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Serbia proposes strict gun and media controls after school shooting

Serbian President Aleksandr Vucic has called for an unprecedented crackdown on guns and violent media content after a 14-year-old allegedly killed nine people at an elementary school in Belgrade on Wednesday.

Seventh-grade student K.K. (name protected) opened fire using his father’s gun inside Vladislav Ribnikar Elementary School on Wednesday morning, leaving eight children and a school security guard dead. Six more students and a teacher were injured in the attack.

Vucic outlined a ten-point plan, starting with a two-year moratorium on new weapons licenses that would affect all weapons except those used for hunting. He demanded an audit of all existing firearms permits, arguing it was necessary to determine how the recipient had obtained their weapon and how they were storing it.

Severe punishment was proposed for those who allowed minors to get hold of their weapons, and worse for those who deliberately trained youths in how to use them. Shooting ranges should be closely watched, the president suggested, to keep away minors and people with criminal convictions.

Vucic also called for the age of criminal prosecution to be lowered from 14 to 12. Some fear the killer knew he would not be prosecuted because of his age, the president said.

Despite having all the proper permits, the father of the killer had stored his weapon incorrectly, Vucic explained, and took his son to the shooting range three times while the teen was said to be preparing for the attack. “By his own admission, he liked it and was a good shooter,” Vucic pointed out, adding that both parents have been arrested and their son will be placed in a neuropsychiatric clinic.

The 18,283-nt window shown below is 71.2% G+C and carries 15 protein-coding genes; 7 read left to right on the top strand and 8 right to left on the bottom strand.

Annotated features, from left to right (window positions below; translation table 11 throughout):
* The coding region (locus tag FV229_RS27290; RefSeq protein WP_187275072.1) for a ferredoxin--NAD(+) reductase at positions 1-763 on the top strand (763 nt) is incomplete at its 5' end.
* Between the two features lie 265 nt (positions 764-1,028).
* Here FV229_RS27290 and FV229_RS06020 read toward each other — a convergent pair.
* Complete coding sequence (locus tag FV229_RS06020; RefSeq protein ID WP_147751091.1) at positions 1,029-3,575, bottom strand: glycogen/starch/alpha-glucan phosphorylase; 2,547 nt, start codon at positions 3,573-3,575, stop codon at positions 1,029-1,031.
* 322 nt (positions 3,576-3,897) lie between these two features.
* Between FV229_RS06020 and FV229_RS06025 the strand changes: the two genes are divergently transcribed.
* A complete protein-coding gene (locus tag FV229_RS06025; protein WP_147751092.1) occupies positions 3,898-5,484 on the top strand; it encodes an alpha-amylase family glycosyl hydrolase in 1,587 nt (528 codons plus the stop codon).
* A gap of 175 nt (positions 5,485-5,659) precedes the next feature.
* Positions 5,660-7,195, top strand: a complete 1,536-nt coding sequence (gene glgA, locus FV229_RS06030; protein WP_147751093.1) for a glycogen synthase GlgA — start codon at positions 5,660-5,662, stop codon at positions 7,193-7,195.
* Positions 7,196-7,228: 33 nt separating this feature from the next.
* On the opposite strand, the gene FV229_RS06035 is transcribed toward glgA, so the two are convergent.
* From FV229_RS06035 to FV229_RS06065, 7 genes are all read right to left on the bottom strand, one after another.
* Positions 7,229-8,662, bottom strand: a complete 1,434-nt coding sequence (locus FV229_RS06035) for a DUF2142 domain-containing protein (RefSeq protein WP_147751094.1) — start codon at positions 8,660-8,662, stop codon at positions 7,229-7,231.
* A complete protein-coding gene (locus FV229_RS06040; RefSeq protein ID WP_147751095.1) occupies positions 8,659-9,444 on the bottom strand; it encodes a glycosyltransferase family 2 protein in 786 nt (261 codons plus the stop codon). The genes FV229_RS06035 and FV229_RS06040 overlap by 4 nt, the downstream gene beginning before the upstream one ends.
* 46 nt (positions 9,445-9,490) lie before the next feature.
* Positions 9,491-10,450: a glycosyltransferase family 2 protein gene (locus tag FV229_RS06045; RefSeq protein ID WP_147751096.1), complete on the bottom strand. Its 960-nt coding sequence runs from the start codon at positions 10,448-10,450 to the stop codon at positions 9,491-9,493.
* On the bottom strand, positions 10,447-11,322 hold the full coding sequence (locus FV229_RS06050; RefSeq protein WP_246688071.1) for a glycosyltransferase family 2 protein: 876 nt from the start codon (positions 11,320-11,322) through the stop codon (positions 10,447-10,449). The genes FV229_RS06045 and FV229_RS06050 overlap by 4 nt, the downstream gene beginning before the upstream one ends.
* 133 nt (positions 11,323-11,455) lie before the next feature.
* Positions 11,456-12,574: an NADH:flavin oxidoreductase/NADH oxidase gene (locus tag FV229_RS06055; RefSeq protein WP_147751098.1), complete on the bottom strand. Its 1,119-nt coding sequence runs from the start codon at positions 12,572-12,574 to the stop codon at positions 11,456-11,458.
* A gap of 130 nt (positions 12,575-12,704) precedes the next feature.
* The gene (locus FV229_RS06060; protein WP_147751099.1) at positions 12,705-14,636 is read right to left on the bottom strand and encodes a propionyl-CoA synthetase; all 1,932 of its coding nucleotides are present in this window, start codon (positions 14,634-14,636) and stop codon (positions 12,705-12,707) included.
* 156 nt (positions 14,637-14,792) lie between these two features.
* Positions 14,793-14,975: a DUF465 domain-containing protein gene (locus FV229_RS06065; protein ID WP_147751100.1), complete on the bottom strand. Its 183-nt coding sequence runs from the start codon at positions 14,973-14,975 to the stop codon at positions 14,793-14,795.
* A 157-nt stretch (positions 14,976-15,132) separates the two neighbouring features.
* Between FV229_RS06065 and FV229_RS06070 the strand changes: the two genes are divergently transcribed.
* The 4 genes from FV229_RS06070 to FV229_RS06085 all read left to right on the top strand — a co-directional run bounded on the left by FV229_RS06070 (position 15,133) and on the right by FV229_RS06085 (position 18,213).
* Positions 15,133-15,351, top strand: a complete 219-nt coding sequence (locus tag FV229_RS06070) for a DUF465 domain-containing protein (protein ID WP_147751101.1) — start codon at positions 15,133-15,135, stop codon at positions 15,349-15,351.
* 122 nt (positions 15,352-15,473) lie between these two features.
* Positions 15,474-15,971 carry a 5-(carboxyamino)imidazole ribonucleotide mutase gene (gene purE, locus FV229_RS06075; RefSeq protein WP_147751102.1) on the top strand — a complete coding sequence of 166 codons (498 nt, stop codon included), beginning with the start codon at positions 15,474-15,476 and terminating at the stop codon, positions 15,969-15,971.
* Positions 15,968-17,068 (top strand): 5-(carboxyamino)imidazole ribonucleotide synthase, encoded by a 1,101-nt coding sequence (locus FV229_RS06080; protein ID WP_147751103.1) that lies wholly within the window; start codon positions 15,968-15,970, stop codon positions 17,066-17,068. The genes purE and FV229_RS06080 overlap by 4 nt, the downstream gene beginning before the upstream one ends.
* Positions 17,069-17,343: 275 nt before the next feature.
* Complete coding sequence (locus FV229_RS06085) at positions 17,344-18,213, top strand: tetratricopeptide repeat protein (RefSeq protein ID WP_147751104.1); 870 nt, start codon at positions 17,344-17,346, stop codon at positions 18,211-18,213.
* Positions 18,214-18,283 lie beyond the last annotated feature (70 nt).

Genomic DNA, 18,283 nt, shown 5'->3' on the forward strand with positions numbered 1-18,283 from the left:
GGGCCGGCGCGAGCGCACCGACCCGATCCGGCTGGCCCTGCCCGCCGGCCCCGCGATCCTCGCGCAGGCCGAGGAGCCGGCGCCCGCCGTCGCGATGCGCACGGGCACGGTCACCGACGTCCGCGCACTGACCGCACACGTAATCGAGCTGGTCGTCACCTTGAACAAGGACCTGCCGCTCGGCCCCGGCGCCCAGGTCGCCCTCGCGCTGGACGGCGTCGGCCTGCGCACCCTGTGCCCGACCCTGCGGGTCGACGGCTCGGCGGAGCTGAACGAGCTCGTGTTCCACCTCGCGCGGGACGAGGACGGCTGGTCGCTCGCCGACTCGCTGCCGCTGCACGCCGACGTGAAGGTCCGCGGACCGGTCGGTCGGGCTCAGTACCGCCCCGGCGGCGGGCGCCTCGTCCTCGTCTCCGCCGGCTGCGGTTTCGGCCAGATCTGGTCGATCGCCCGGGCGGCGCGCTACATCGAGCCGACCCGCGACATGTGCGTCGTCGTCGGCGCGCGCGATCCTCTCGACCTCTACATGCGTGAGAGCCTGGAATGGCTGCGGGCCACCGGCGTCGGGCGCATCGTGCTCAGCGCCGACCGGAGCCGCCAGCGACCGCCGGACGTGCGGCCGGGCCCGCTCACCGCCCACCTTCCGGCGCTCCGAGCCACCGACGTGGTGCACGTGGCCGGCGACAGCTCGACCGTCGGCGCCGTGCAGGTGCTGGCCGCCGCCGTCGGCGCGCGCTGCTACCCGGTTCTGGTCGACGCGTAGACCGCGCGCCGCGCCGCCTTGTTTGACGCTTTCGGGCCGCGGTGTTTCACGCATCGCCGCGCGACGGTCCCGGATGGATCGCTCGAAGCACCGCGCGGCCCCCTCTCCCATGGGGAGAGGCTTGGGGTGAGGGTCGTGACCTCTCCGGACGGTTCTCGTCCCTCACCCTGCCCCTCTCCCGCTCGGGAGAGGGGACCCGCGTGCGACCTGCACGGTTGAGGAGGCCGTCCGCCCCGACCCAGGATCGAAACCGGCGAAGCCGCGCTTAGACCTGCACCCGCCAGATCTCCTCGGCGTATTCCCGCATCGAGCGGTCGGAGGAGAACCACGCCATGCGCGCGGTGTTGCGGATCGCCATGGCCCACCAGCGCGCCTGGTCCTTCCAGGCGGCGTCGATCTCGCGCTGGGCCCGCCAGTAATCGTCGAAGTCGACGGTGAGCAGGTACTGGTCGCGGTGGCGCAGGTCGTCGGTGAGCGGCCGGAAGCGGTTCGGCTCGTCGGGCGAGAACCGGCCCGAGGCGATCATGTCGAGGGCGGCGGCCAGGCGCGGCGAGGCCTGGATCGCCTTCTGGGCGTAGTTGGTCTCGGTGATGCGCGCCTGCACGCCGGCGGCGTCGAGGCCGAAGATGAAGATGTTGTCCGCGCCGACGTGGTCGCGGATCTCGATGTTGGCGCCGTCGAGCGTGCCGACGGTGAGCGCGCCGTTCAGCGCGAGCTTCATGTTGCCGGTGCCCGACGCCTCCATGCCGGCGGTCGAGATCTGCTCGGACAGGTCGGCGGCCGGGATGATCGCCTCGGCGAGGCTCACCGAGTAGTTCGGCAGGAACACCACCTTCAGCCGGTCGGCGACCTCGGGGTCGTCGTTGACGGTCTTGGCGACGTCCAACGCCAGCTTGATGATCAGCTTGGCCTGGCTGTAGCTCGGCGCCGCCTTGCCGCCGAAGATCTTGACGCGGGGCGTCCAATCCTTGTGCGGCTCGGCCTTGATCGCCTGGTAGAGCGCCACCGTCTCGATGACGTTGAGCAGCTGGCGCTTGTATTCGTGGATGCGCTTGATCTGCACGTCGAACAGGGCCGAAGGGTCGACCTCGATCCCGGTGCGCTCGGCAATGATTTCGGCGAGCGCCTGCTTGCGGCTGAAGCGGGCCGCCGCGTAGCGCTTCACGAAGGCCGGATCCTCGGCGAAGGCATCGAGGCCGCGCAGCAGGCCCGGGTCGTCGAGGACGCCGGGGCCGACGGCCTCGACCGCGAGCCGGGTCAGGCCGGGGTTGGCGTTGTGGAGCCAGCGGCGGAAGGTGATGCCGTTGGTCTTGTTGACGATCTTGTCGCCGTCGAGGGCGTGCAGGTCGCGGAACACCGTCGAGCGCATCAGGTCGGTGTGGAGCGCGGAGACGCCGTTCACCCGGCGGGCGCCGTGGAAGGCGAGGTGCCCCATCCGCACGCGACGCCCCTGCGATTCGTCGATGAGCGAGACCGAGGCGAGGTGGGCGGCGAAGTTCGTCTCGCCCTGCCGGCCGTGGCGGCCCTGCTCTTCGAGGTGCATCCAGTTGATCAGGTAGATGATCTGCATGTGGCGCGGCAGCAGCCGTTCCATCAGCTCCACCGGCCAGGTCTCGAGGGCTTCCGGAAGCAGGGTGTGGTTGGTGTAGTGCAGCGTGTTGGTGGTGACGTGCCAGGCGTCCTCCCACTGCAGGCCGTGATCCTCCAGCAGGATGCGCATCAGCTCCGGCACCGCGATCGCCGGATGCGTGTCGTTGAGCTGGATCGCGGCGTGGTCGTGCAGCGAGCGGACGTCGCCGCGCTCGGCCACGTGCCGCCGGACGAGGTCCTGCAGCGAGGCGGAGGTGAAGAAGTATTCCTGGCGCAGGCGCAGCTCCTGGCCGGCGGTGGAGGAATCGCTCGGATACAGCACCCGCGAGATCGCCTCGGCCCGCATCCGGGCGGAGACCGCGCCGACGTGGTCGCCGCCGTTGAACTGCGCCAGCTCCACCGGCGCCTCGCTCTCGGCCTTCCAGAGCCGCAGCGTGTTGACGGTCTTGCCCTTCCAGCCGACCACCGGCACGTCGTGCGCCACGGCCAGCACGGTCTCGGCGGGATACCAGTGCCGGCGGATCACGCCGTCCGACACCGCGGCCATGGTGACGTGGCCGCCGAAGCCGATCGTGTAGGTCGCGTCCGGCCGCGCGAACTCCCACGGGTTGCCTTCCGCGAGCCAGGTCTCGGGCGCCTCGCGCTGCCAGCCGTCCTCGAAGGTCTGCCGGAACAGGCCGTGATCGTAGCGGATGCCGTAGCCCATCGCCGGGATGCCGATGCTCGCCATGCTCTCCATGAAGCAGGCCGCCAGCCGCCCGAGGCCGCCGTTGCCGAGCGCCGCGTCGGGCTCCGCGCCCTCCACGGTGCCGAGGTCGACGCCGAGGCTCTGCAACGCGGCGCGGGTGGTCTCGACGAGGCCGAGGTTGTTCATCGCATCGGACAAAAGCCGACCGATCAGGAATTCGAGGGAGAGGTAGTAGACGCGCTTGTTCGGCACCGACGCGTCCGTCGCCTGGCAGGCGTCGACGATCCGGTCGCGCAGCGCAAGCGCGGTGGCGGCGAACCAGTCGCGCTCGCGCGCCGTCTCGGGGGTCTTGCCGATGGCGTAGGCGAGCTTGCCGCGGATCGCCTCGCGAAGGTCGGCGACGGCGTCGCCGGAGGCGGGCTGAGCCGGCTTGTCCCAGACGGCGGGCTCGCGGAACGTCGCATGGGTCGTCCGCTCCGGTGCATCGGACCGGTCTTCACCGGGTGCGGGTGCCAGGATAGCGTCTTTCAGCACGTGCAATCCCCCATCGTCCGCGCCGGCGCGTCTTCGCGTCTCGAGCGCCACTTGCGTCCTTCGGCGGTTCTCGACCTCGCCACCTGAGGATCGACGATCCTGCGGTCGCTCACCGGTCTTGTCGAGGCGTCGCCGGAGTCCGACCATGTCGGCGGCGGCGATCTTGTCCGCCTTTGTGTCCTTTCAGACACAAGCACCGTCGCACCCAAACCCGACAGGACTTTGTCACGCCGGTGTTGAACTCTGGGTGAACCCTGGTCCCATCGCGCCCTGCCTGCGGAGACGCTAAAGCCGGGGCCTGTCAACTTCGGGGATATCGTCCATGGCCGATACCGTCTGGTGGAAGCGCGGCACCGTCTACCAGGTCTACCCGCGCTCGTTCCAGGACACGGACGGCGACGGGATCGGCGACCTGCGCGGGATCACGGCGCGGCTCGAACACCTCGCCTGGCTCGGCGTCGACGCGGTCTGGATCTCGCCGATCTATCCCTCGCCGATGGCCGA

Revealing that the killer was an excellent student who was only bullied once, the president nevertheless called for close monitoring of students with special “peer violence” teams to address bullying and mandatory drug testing every eight months. Parents would be “grateful” to him for the latter intrusion, he insisted.

Finally, media content that “emphasizes violence,” specifically “scenes of brutal violence that can harm minors,” should be forbidden, the president said, and access to the darknet – the ‘hidden’ internet that requires a special browser to access – must be banned entirely, as children can go there to “learn how to commit murder, buy drugs, and so on.”

The killer had his act planned out, including notes in English, “like in a game,” Vucic explained, complaining that children were exposed to problematic content on the internet and that such content (and its removal) would have to be discussed “with the Europeans as well.”

Vucic acknowledged that, even if all of his rules had been adopted and followed to the letter, “this would not have been prevented today.” However, he said, “We have to do something.”

Source: Russia Today